In the thirty-second issue of The Sandman, HOLY SHIT, FUCK YES. Intrigued? Then it’s time for Mark to read The Sandman.
“A Game of You: Chapter One”
(A note: this is technically issue #32, and the next five came out sequentially after it. However, they’re bunched together in the fifth volume. So the issue numbers will skip around for the next couple of weeks. I’ll be reading things in order of the volumes instead. Enjoy!)
Oh god, okay, so I’m going to start this off with a bit of a tangent. There’s a panel in the first chapter of “A Game of You” that elicited a response from that was somewhat similar to another graphic novel. It’s not the exact same thing, but I will grasp at straws WHENEVER I CAN. One of the first graphic novels I ever read was Watchmen. I just gave it to a friend, and I was leafing through it before I handed it over to him. Time and time again, I always end up at the exact same spot. It’s sort of second nature to me because it was the moment I realized the capacity of the graphic novel to be emotional and powerful on a guttural level.
(Spoilers for Watchmen, and seriously DO NOT ROT13 THIS IF YOU DON’T WANT TO BE MASSIVELY SPOILED FOR THE ENDING: V guvax bar bs gur terngrfg erfbyhgvbaf va NYY bs svpgvba vf va Jngpuzra. V zrna, V xabj vs lbh’ir ernq guvf, lbh haqrefgnaq, ohg jura Nqevra Irvqg fnlf, “V qvq vg guvegl-svir zvahgrf ntb,” zl oenva whfg fbeg bs… oebxr? Yvxr, jnvg, guvf vfa’g unccravat. Vg unf gb or fgbccrq. Guvf pna’g or ubj vg raqf. Naq gura gur arkg cntr vf Arj Lbex Pvgl naq gur arjfcncre zna fybjyl orpbzvat ybfg va n furrg bs juvgr, naq gur jubyr gvzr, V jnf FUNXVAT.
Ohg gur zbzrag V’z ersreevat gb vf gur bcravat bs puncgre gjryir. Vg FGVYY shpxf zr hc. Vg’f fb fgenatr, fb fheerny, naq fb shpxrq hc. Vg’f jung V nyjnlf ghea gb. Jura V svefg ernq vg, V fghqvrq gubfr cnaryf, gelvat gb znxr frafr bs jung V jnf frrvat, naq vg greevsvrq zr. Vg unhagf zr FGVYY. Gunaxf, Qnir Tvoobaf.)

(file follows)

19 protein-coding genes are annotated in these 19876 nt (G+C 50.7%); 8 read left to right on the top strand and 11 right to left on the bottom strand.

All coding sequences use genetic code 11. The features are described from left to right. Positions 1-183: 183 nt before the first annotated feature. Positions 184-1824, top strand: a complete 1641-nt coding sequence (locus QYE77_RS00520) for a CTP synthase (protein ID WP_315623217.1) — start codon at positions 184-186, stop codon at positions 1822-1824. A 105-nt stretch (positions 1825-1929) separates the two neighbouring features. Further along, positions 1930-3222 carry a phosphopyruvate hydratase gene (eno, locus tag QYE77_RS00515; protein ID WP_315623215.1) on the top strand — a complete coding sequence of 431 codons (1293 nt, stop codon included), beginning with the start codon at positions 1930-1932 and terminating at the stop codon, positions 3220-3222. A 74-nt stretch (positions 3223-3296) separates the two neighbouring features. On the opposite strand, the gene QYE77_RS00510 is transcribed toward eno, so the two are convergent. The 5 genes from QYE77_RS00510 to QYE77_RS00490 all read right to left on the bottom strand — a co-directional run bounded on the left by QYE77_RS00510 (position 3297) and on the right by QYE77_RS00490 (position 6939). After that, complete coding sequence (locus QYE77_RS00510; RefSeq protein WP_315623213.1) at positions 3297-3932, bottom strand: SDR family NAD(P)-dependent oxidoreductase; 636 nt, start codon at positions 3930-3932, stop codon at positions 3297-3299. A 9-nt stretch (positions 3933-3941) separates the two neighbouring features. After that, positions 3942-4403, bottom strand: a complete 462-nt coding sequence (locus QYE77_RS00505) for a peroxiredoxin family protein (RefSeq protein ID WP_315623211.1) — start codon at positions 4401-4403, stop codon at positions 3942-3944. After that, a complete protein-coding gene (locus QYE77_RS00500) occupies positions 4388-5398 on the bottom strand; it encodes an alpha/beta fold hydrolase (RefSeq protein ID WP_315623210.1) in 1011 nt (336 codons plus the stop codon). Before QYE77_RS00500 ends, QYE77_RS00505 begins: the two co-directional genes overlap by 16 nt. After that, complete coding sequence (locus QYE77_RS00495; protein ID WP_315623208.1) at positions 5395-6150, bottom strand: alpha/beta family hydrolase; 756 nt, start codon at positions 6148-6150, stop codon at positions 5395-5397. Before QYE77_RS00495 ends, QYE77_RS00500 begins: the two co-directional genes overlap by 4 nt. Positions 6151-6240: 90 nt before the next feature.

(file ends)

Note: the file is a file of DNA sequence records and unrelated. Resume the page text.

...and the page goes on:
Here’s the thing: “A Game of You” isn’t the ending of Watchmen. This is just one part of a very long novel, but I had a moment while reading this that just stopped me in my tracks, much like when I got to the end of Watchmen. Half of the fun and tension in this chapter is the fact that Gaiman is being deliberately coy and secretive. The entire introduction is in a wasteland, and then in the dark. We know characters are talking, but the most we get is a set of eyes. Then things switch to Barbie (!!!!! HOLY FUCK I AM SO GLAD MY PREDICTION WAS WRONG !!!!!), and we get the hints that’s she’s connected to the Land, but we don’t quite know what this is all doing. And then the woman on the subway runs aboveground and straight into Martin Tenbones, and it just shocked me into silence. In just a single panel, this entire issue changes so much. WHAT THE FUCK IS THAT THING? It’s unrecognizable. I have no reference to compare it to, aside from the fleeting memory of it appearing a few volumes ago. Well, it does sort of look like a fucked-up Dr. Seuss character. (And his characters are already weird enough as it is.) But holy shit.
The sheer weirdness of this story so far is lovely. I don’t get it! I don’t think I have ever enjoyed not understanding something quite as much as this. I don’t know what the Land is. I don’t know what all those other creatures are. They are clearly attached to Barbie’s dreams, but why? Why did she stop dreaming? Does it have to do with her leaving Ken? OMG Ken and Barbie got a divorce. I love that I get to type that sentence.
I don’t know what’s going on. What I do know is that I am more interested in The Sandman than I have ever been before, and I also know that whomever that older man is who ate the crow, he terrifies me and I hope I never see him smile again. Oh my god, what a freaky face.
This is so exciting, y’all. I can’t wait.
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